2011 Silver Dollar issued by the United States Army

Recognizing the founding of the United States Military in 1775 by the Continental Congress, the 2011 United States Army Silver Dollar pays tribute to that institution. It was part of a bigger 2011 US Army Commemorative Coin Program and was minted by the US Mint.

The 2008 United States Army Commemorative Coin Act (Public Law 110-450) granted congressional authorization for the coins. That same year, on December 1st, President George W. Bush officially signed the Act into law.

The Army Historical Foundation will receive $10 from the sale of each 2011 US Army Silver Dollar by the US Mint, with the purpose of funding the development of the National Museum of the United States Army at Fort Belvoir, Virginia.

Under the subject of "Modern Service," the obverse of the 2011 US Army Silver Dollar has a man and female soldier standing side by side. Inscribed around the warriors are the words LIBERTY, IN GOD WE TRUST, and 2011.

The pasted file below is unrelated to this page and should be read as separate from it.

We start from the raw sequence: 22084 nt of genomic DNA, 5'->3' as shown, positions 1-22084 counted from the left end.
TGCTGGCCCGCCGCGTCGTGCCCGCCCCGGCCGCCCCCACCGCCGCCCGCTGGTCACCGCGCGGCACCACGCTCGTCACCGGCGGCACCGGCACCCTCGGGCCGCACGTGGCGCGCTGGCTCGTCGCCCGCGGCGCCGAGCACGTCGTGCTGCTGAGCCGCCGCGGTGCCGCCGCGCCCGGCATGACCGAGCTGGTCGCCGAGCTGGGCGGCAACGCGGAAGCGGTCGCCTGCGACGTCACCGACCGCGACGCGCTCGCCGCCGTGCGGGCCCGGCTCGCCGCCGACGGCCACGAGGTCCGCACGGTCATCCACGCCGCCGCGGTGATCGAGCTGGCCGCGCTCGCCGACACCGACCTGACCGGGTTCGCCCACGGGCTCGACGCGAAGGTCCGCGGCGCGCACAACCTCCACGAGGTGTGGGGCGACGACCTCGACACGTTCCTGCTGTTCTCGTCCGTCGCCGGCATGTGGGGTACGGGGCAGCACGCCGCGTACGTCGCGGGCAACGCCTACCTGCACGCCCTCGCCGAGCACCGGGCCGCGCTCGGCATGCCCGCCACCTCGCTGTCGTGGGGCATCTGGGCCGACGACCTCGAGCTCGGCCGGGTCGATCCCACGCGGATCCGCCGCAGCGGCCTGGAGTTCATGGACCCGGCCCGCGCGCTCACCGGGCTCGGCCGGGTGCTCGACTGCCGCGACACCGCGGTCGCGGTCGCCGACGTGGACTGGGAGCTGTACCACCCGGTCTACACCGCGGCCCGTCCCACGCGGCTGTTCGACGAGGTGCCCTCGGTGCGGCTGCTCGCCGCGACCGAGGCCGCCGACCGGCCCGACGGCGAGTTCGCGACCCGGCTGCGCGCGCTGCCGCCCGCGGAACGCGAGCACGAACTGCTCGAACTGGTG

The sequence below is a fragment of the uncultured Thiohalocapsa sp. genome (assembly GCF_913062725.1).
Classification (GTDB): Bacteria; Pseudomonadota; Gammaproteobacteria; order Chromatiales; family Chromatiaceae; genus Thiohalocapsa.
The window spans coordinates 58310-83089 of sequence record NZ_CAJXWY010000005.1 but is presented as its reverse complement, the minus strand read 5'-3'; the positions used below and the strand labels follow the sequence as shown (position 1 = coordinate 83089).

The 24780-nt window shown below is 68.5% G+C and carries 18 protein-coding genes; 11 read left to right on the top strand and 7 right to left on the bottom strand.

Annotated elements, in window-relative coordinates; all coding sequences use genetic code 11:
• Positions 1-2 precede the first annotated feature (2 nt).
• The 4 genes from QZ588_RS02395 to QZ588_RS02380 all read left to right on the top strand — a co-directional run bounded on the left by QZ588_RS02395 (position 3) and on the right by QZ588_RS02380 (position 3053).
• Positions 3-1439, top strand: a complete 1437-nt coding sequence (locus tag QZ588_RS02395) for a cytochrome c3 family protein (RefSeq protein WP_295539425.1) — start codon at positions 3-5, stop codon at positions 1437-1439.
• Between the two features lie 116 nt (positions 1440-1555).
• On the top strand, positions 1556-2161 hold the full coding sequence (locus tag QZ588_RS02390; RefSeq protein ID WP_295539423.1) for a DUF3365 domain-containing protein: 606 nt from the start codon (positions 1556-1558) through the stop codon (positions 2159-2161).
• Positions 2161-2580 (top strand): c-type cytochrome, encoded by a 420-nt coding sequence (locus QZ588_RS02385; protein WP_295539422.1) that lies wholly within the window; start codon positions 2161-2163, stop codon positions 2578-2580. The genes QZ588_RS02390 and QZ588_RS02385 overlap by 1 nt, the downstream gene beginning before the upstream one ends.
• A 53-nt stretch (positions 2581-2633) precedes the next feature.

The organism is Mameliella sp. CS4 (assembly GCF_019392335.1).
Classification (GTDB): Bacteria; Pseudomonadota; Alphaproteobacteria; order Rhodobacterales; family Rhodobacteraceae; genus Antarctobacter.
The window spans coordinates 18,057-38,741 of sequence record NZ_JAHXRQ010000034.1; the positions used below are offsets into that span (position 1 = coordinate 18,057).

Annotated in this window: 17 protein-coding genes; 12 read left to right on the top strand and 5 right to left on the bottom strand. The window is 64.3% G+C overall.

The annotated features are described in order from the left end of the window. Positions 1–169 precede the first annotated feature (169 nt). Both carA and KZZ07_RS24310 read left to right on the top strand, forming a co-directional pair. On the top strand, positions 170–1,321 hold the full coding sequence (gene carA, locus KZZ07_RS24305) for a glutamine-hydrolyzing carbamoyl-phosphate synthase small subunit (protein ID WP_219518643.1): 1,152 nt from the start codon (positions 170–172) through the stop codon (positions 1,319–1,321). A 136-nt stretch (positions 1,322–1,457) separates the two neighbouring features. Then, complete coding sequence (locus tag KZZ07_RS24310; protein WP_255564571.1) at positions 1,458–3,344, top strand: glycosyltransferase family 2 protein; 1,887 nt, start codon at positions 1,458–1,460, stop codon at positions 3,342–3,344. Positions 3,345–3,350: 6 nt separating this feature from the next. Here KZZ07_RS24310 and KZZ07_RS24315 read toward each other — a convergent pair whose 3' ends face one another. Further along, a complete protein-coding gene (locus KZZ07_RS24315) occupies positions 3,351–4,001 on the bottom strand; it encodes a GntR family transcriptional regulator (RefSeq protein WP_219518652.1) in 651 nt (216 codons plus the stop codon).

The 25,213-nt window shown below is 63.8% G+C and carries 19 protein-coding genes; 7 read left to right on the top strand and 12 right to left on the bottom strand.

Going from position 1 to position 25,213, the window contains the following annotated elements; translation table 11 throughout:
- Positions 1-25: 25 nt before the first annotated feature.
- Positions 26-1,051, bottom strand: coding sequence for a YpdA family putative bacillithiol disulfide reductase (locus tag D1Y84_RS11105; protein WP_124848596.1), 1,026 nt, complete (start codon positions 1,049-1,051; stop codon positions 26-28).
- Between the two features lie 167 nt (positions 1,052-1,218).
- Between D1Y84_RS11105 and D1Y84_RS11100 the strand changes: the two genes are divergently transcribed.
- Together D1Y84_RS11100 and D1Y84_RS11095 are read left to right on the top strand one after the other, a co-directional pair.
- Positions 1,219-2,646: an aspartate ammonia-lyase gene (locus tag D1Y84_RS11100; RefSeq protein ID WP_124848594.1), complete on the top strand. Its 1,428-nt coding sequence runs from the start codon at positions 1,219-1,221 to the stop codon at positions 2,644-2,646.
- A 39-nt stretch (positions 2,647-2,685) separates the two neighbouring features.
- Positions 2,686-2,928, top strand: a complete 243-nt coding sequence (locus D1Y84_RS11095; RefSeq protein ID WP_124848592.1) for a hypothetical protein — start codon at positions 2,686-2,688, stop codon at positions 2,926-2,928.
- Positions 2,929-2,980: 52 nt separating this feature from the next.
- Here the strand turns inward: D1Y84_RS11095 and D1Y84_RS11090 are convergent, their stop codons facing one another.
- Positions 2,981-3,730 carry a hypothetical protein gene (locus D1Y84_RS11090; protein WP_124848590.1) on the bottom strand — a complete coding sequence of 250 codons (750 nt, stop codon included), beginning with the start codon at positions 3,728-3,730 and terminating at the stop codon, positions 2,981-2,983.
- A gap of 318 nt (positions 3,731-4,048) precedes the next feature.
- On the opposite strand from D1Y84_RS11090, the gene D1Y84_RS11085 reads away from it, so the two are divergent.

The obverse was created by AIP Master Designer Richard Masters, and it was sculpted by Michael Gaudioso, who is a sculptor-engraver for the United States Mint.

It is on the reverse side of the coin that the Great Seal of the United States of America is seen. Beginning in the early 1800s, this emblem has been a part of the dress and service uniforms used by the Army as well.

The seven basic principles of the United States Army are encircled by the seal. These values are as follows: loyalty, duty, respect, selfless service, honor, integrity, and personal courage to name a few.

Among the further inscriptions are the following: UNITED STATES OF AMERICA, E PLURIBUS UNUM, United States Army, and ONE DOLLAR. Susan Gamble, an AIP Master Designer, was responsible for the design of the reverse, while Don Everhart, a Sculptor-Engraver at the United States Mint, was the one who fabricated it.

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